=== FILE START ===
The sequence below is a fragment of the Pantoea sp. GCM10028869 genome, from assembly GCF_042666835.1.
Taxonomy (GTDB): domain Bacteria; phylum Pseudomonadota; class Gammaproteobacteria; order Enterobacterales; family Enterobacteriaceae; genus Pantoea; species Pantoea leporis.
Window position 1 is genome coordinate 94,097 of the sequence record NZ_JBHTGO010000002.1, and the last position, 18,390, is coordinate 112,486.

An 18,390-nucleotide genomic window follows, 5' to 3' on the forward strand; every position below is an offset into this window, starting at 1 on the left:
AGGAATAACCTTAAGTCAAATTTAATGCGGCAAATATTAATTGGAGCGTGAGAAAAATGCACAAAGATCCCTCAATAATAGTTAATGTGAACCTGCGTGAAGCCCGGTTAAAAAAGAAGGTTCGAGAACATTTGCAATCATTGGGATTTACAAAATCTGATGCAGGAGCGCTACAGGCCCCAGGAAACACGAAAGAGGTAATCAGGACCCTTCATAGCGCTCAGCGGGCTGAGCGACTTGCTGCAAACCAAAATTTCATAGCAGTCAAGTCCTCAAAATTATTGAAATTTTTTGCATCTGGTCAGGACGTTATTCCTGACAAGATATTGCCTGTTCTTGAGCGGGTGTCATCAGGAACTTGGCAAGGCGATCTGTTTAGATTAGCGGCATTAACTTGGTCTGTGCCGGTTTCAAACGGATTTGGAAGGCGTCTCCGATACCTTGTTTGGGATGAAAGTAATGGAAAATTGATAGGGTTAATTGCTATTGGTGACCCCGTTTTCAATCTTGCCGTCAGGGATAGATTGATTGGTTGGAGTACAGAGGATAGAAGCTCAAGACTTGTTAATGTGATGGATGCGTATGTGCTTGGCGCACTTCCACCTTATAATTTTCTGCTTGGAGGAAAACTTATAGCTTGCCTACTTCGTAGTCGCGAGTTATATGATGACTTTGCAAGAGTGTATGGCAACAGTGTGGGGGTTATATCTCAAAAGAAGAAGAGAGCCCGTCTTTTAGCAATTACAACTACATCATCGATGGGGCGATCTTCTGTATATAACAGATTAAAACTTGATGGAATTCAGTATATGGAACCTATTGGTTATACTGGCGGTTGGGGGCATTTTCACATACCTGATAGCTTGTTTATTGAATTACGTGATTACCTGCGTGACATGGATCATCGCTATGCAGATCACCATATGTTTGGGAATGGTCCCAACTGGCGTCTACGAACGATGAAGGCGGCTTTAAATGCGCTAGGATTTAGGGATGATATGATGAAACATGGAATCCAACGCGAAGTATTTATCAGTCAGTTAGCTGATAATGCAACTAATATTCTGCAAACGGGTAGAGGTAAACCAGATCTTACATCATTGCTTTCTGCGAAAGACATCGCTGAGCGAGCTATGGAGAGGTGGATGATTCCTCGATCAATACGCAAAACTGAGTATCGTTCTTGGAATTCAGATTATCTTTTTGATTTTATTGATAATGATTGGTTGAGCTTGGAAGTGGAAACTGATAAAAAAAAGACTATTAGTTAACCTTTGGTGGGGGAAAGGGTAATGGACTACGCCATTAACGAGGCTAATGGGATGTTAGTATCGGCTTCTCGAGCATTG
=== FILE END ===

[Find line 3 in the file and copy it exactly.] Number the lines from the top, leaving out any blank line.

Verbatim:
Window position 1 is genome coordinate 94,097 of the sequence record NZ_JBHTGO010000002.1, and the last position, 18,390, is coordinate 112,486.